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I made my first quilt in 1973 while pregnant with my second daughter. My mother and grandmother both quilted but had not taught me, so I really began from scratch. I wanted a quilt to cover her bassinet, it was awful but it kept her head from rubbing the woven bassinet. My next attempt was a crib quilt for her but I had no one to tell me how large to make it. I measured the mattress and made it that size. Sunbonnet Sue and Overall Sam with no room to cover the baby. It just lays flat on the mattress. To say I have learned a lot, is an understatement.

Tuesday, May 3, 2011

The Generals' Wives - A new block of the month

Here is our new Generals' Wives Block of the Month. I designed this 12 month program to be a satisfying experience and yet not require so many hours that you do not feel you have time to make anything else.

If you are like me and most of my quilting friends, you want to work on more than one quilt at a time and the Generals' Wives will fill one of those slots. The blocks are 12" finished as are the finishing blocks. Each month you will complete one block and several of the finishing blocks so that when you have completed the 12 months, add the borders and you truly have a completed top.

The quilt measures 100" square and you will also be provided a free pattern to enlarge it to king size (124") if you choose.

Each month you will also enjoy a brief history of the wife for whom the block is named. These women were living during extremely difficult and dangerous times. For the wife on the Confederate side, the battlefield could literally be in your front yard. You were not safe nor were your children safe. Your home was very likely to be burned to the ground and all your worldly possessions confiscated. Your crops would have been burned and any livestock you possessed would be eaten by the enemy soldiers.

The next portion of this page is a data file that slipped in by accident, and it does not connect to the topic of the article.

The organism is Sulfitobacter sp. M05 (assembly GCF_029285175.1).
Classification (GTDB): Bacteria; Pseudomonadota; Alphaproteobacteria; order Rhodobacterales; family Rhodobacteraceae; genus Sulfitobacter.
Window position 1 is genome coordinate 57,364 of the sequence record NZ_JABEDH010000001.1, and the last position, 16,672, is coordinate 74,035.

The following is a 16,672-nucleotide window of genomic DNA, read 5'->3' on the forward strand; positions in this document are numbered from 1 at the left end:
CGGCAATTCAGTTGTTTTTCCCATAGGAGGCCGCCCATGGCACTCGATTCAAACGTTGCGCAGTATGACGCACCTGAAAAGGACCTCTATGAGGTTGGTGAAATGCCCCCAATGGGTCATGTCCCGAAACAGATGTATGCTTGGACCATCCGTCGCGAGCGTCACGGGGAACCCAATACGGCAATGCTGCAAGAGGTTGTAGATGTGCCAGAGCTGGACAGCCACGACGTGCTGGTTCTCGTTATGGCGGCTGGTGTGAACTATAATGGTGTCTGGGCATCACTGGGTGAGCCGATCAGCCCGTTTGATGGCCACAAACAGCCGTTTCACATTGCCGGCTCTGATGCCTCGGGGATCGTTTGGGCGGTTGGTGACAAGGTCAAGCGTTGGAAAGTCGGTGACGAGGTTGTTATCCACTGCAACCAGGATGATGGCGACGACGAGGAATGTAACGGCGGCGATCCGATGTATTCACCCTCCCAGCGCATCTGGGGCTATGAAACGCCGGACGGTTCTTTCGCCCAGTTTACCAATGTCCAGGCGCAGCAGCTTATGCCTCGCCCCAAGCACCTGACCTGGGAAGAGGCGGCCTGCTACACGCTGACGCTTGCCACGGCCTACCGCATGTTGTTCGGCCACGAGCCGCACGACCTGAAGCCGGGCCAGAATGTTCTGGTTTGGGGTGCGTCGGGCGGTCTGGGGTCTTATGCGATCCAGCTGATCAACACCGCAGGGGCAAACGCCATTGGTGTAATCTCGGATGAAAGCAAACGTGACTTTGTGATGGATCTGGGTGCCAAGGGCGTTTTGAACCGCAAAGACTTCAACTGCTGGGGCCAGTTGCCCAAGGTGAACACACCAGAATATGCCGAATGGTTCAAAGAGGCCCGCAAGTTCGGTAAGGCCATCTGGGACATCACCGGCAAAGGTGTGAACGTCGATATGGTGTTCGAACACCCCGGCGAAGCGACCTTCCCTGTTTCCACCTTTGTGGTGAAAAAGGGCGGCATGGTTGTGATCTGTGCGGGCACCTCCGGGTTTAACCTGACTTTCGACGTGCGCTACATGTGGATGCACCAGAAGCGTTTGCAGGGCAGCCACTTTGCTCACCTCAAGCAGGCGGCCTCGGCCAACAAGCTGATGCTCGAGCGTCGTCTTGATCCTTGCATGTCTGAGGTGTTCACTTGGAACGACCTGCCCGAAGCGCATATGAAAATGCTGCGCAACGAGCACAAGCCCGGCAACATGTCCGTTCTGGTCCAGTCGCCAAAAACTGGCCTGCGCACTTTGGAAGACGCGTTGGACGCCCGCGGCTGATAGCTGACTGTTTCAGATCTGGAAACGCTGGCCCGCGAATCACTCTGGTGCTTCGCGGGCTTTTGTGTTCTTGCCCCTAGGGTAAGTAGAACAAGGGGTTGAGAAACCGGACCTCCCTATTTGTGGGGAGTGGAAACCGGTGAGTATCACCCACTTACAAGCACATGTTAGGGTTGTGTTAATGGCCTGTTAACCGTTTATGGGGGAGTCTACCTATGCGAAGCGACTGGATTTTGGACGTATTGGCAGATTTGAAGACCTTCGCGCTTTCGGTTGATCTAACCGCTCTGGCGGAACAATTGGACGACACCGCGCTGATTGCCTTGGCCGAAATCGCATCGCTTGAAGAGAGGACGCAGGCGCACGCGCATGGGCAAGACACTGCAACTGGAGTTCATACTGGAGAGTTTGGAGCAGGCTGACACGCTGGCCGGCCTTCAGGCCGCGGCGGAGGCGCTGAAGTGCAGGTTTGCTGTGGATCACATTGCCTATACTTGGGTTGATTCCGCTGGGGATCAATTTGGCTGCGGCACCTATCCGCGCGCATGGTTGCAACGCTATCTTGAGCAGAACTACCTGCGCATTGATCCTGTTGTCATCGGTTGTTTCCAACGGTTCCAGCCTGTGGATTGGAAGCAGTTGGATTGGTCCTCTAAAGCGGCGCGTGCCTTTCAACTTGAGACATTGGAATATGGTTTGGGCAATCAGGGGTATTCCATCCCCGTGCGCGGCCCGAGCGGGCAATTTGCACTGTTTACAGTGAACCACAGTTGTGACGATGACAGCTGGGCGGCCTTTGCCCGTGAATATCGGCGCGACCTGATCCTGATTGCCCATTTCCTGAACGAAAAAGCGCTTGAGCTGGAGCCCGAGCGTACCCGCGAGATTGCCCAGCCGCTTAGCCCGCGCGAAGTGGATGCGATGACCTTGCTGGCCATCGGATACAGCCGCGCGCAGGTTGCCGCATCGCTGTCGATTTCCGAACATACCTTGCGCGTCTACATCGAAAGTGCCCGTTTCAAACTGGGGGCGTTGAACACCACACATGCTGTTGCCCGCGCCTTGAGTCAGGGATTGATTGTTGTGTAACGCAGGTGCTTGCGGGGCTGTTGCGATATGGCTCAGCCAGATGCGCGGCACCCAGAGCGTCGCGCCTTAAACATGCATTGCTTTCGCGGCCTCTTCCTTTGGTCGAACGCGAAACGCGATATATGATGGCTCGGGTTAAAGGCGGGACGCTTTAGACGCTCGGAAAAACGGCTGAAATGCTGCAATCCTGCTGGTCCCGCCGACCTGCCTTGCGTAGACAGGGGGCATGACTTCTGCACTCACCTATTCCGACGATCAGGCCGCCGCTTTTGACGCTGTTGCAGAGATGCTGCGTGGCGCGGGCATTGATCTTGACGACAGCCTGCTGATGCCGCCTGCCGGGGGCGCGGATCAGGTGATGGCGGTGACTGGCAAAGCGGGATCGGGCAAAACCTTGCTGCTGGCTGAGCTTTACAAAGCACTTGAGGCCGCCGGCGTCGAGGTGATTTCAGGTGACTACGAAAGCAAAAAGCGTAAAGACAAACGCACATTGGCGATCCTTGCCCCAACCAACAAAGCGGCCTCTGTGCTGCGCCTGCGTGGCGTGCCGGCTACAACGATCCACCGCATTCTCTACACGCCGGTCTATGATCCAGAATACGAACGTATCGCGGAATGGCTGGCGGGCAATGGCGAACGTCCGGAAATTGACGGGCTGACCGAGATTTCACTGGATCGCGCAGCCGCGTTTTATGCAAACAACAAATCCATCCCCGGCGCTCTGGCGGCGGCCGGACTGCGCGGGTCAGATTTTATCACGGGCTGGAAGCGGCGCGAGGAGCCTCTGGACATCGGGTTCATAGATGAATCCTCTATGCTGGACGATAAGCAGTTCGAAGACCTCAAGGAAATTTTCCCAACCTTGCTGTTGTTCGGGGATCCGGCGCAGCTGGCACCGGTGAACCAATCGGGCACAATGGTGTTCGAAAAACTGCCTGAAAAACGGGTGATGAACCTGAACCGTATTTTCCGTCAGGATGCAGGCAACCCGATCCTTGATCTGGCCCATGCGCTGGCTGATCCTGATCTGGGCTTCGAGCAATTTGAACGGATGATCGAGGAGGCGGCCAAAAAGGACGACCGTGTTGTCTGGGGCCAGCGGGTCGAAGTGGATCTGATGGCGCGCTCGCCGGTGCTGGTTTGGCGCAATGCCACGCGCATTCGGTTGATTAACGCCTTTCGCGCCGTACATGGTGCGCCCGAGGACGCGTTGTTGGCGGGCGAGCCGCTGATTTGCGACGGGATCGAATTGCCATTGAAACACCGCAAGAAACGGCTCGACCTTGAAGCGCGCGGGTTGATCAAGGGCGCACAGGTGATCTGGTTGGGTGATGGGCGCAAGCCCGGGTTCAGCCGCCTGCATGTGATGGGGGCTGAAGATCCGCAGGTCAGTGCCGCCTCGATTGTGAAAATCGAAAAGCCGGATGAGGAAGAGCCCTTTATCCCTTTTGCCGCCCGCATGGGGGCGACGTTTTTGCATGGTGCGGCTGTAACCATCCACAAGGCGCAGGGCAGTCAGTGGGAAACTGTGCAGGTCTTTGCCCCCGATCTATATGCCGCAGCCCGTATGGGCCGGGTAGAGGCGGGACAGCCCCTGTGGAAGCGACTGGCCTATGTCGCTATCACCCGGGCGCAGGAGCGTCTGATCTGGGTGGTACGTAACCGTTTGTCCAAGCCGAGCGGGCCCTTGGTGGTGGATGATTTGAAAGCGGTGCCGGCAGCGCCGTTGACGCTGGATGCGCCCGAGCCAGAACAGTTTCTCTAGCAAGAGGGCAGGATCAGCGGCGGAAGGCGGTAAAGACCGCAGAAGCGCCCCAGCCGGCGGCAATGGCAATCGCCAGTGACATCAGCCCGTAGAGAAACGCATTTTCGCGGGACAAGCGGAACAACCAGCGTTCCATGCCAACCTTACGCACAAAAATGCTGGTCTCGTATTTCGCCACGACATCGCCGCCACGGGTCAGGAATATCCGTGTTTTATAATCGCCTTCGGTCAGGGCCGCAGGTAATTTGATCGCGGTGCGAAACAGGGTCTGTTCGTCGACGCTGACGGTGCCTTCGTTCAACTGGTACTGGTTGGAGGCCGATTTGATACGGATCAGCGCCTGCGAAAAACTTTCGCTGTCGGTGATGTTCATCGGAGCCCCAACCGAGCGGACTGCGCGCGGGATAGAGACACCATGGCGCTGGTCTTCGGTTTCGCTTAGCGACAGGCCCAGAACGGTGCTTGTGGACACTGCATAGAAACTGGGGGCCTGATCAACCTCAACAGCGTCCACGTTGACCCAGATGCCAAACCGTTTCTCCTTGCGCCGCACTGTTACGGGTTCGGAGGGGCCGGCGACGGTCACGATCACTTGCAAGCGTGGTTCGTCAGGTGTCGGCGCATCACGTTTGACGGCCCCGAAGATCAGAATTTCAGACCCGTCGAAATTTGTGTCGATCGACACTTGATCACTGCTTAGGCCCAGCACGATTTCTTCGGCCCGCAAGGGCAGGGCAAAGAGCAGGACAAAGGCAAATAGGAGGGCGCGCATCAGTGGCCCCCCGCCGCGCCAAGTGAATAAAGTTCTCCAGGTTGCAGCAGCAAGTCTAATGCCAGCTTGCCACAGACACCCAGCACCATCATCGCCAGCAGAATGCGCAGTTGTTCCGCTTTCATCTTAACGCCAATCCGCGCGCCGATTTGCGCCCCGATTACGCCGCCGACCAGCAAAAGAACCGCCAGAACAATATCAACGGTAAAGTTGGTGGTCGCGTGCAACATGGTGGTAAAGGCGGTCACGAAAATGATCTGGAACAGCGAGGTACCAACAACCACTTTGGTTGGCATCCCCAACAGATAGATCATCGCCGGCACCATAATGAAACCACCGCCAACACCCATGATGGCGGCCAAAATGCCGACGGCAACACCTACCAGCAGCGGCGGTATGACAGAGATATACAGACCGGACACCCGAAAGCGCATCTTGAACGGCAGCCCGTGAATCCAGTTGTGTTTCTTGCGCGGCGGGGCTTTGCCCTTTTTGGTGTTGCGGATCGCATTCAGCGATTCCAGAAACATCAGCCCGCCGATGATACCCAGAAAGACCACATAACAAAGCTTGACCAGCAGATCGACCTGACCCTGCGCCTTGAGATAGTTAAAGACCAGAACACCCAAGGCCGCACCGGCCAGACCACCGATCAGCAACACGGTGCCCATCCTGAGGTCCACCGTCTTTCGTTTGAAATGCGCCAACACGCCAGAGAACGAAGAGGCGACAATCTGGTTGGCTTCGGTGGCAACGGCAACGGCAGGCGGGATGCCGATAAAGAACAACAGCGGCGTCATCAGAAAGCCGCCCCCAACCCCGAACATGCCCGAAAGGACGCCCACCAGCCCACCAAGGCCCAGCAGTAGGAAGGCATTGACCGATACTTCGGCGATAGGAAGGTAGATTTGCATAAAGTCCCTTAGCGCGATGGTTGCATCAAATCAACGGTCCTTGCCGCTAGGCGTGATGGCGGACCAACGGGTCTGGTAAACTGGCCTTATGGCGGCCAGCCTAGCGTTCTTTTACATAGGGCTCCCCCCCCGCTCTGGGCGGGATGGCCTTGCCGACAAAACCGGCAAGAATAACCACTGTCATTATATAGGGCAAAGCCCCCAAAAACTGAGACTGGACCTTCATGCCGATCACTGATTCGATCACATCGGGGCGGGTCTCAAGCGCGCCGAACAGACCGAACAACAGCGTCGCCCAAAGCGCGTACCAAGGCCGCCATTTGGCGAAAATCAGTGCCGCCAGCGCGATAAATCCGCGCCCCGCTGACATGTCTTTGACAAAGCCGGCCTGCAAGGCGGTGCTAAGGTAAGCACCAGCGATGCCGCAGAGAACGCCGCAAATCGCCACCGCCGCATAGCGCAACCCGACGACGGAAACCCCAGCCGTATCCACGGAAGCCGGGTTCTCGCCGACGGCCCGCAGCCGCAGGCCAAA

The fabric line created for this block of the month is a beautiful collection of civil war era designs and yet, they are not flat or dull. Some of the colors are a bit more vivid and bold. The wife of a general during this time was not a simple farm girl; she would typically have come from a wealthier family and would have been more highly educated than most of the women of that time. She simply would have had the means to have some of the finer things in life and the scraps from her garments would have found their way into her quilts.

Because the line of fabric is so pretty, I have also designed several additional quilts that will give you even more reasons to enjoy your passion for both the quilting and for the history.

I hope you enjoy the Generals' Wives and will look forward to the next in my series of Historical Quilts.


Quotation of the Day